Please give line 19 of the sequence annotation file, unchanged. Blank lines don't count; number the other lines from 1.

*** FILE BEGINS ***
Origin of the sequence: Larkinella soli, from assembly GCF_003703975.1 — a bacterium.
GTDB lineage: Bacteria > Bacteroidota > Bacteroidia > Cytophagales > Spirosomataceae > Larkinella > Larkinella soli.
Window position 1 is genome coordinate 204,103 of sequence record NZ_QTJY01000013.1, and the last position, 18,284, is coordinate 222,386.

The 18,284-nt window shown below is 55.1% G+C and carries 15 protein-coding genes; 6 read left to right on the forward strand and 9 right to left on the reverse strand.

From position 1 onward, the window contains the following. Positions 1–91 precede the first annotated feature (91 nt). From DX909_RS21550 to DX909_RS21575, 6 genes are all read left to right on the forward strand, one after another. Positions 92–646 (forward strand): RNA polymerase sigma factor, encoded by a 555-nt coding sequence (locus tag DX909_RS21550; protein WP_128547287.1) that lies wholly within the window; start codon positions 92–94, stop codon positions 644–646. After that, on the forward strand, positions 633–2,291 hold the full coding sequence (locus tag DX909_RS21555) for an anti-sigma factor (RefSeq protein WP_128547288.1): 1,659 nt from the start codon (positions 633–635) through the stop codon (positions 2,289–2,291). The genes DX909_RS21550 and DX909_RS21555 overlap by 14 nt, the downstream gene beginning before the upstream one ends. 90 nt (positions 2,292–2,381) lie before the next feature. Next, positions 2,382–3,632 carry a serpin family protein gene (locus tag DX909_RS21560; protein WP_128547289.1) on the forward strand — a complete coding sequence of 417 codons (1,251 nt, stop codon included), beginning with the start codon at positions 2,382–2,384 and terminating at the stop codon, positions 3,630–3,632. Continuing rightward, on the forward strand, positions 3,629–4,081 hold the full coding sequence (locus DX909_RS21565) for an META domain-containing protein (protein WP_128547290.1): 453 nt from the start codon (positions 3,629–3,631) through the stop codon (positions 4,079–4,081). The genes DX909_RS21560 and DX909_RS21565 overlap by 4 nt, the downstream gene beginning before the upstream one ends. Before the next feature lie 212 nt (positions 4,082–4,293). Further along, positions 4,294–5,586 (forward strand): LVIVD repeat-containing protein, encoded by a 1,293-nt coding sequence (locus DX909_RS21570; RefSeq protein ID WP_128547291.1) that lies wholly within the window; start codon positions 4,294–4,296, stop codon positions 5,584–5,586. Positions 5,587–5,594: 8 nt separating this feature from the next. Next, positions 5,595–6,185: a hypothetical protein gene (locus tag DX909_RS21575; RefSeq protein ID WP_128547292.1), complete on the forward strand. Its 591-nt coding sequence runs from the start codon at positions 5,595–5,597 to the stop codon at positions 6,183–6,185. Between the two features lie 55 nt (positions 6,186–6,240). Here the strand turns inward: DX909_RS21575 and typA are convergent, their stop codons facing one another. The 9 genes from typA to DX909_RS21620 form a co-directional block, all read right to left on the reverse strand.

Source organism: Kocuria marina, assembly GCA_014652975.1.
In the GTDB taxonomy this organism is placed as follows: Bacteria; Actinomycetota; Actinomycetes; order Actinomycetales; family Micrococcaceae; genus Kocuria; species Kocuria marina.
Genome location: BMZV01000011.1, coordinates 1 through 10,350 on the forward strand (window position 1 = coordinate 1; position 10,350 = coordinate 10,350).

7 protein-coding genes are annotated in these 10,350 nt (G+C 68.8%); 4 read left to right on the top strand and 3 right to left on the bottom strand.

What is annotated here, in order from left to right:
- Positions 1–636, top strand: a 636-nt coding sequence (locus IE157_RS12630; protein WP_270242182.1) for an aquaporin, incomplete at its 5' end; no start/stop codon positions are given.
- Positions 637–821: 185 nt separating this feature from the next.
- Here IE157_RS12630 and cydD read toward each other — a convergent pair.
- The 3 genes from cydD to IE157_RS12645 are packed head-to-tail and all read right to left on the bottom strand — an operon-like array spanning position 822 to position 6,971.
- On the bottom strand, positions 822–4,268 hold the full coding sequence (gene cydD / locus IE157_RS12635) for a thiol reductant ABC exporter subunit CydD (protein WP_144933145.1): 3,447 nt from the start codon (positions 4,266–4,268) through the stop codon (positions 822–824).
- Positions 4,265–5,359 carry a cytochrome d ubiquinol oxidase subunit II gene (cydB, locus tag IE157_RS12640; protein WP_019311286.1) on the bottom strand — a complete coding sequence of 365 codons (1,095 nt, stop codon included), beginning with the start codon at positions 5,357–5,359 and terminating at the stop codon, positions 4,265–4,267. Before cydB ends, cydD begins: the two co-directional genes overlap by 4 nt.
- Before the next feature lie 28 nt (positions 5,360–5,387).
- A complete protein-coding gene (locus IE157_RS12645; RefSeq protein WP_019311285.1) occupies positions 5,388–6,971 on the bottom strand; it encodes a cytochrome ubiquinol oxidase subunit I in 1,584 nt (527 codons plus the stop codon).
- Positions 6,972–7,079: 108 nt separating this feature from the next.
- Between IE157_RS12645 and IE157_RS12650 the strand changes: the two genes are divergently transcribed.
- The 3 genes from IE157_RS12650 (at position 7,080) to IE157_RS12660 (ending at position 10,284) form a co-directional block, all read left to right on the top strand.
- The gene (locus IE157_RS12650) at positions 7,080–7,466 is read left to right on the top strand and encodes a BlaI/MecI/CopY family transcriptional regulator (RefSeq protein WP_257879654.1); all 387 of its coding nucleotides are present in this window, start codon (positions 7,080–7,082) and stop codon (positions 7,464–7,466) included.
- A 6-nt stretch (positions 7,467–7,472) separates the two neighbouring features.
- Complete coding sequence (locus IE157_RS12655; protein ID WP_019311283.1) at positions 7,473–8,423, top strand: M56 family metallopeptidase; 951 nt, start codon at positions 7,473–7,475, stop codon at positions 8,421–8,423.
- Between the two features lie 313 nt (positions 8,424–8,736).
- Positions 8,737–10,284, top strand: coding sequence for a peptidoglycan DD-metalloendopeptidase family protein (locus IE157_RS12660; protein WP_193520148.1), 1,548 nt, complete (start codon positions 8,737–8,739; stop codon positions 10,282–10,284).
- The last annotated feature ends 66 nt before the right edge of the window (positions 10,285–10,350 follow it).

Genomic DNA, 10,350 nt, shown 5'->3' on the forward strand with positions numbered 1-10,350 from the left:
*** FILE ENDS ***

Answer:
- Positions 6,972–7,079: 108 nt separating this feature from the next.